SIIA learned about the situation through a confidential tip, the trade group said. The person who reported Knowledge Networks will receive a $6,000 reward.

5 thoughts on “SIIA Needs To Think A Bit

  1. To answer your question, “Yes.”

    Also, our members agree — and I agree from 15 years of personal experience — that copyright infringement of publications is an all too common occurrence within some, perhaps many, organizations. Other organizations devote significant attention to licensing and compliance, though.

    For further background see, for example, the 2003 case of Lowry’s Reports, Inc. v. Legg Mason, Inc. in the District of Maryland ($19.7 million jury verdict for copyright infringement and breach of license).

    We are glad that you acknowledged the issue.

    Scott Bain

  2. Scott,

    Thank you very much for your comment and participating in the discussion. I’m not a lawyer, but I am curious as to under this way of thinking what the proper method of distributing articles about a company would be? For example, is it ok to pass the actual article around to people in the company? Can someone physically cut the article out, and combine it with others and pass those around? How about if a copy is made and then passed around?

  3. in this case , appropriate use of the finger. i find it ridiculous to think passing around a paper within an organization is infringment of copyright. pretty PR 101 if you ask me and really, organizations in today’s business society have bigger fish to fry i would think….

  4. “Passing around a paper,” i.e. circulating a lawfully-acquired copy of a publication (such as the one you got in the mail per your subscription), is not copyright infringement. Sending around a link to an article appearing on a typical Internet web site (i.e. impliedly offered for viewing by the copyright owner) is not copyright infringement. Indeed, sending a link might increase page views, advertising revenue, etc.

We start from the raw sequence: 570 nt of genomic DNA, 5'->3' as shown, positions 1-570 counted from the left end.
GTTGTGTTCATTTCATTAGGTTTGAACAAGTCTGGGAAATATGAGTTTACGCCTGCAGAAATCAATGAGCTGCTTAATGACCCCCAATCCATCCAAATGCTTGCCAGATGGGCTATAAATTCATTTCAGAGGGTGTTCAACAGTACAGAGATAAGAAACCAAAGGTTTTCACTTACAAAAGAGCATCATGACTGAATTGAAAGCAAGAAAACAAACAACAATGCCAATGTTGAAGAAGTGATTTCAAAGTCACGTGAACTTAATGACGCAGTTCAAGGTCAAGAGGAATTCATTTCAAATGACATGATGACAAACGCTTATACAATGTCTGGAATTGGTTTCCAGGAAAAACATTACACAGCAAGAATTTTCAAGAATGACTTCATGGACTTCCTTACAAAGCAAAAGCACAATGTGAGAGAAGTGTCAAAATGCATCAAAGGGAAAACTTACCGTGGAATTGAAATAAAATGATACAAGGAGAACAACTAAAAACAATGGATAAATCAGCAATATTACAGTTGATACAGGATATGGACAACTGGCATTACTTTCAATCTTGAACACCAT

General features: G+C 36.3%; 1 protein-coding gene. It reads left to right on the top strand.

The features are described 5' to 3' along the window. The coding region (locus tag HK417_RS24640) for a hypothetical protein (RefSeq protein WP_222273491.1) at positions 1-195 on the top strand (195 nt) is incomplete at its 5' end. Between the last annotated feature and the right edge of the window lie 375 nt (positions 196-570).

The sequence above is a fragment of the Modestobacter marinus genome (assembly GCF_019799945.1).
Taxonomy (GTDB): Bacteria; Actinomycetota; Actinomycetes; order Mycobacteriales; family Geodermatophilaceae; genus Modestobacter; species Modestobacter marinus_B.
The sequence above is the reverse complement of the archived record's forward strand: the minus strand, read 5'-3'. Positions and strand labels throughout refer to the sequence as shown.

The difference — legally and, in many cases, economically to the copyright owner — is when such behavior instead turns into MAKING COPIES to circulate instantaneously or use in other ways, whether in print form or by email or whatever.

    A famous case from about 15 years ago, American Geophysical v. Texaco, even held that making photocopies for individual scientists’ “archive files” was infringement. The reasoning makes sense — why should a big company get to buy a single, individually-priced subscription in order to provide instant access to copies by multiple employees? (Clearly, it believed that keeping its single legitimate copy in the library was not convenient enough for this purpose). Many publishers offer multi-user or blanket licenses, and institutions such as the CCC exist to streamline multi-publication licensing.

    As for the sentiment that this is commonly done in PR firms and other businesses, well, that’s why we have a content anti-piracy program.

  5. Scott,

    Thank you for your continued participation in this discussion. This is an important topic that definitely merits further discussion with the PR industry.

    Information on the “content anti-piracy program” Scott referenced above can be found at